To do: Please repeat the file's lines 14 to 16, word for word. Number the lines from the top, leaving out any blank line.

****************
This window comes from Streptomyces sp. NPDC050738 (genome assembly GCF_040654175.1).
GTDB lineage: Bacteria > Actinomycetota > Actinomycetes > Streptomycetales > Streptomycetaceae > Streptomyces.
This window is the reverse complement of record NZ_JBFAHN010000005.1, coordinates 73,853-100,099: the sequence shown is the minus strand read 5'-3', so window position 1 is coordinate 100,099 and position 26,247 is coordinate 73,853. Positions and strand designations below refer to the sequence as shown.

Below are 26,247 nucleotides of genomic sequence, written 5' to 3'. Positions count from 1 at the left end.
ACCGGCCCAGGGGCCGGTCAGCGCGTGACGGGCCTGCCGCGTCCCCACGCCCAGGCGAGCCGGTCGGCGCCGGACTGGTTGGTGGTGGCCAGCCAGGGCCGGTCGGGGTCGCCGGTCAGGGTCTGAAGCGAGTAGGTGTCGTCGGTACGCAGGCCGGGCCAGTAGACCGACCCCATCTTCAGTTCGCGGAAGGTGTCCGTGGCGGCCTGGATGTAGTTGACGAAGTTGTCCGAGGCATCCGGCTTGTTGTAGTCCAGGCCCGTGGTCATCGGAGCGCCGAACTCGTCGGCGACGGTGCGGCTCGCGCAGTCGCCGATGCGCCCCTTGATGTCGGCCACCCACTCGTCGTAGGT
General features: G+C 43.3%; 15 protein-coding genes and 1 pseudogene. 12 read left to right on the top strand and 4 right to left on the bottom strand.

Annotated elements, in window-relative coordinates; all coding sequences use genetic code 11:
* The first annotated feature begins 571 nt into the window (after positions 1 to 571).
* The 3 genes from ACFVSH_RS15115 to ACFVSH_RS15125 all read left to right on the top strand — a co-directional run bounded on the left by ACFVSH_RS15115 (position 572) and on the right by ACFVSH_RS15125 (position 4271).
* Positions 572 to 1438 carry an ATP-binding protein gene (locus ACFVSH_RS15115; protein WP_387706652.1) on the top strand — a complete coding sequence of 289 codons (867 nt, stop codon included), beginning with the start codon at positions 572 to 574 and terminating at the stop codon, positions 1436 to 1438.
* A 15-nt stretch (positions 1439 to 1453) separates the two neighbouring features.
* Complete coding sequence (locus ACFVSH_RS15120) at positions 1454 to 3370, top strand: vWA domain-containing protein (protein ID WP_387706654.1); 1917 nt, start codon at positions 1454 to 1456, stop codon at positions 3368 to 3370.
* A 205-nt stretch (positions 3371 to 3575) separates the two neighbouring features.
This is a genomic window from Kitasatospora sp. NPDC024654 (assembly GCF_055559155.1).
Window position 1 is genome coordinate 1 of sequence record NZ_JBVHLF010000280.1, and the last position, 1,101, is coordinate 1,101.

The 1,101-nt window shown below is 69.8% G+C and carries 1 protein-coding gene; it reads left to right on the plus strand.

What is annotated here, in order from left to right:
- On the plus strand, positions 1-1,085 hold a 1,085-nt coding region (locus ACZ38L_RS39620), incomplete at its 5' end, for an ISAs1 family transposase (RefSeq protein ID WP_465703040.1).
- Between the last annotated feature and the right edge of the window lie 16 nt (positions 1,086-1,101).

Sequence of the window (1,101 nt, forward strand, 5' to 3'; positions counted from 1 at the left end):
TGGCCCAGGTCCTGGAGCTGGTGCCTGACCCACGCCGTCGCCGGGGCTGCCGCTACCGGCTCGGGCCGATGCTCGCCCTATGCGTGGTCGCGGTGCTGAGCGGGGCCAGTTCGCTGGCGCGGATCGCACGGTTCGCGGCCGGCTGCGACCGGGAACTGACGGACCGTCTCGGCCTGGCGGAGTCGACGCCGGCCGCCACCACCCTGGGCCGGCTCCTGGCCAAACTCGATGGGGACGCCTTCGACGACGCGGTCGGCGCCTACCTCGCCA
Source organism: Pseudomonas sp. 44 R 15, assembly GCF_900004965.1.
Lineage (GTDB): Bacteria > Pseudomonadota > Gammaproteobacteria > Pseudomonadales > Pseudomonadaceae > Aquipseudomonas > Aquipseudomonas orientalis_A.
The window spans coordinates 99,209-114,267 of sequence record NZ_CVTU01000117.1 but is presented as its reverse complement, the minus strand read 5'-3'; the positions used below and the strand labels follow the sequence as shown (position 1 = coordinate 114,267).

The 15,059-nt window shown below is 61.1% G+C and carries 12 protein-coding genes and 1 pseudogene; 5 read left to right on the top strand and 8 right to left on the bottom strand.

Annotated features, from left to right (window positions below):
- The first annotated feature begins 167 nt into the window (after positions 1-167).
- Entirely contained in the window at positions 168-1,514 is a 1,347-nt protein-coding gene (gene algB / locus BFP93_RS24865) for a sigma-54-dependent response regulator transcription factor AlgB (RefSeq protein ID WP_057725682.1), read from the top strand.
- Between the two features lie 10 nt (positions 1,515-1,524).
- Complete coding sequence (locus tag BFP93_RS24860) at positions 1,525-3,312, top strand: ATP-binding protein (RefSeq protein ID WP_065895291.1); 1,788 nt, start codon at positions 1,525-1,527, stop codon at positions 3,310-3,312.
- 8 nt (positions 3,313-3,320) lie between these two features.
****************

This is a genomic window from Kitasatospora sp. NPDC024654 (assembly GCF_055559155.1).
Window position 1 is genome coordinate 1 of sequence record NZ_JBVHLF010000280.1, and the last position, 1,101, is coordinate 1,101.

The 1,101-nt window shown below is 69.8% G+C and carries 1 protein-coding gene; it reads left to right on the plus strand.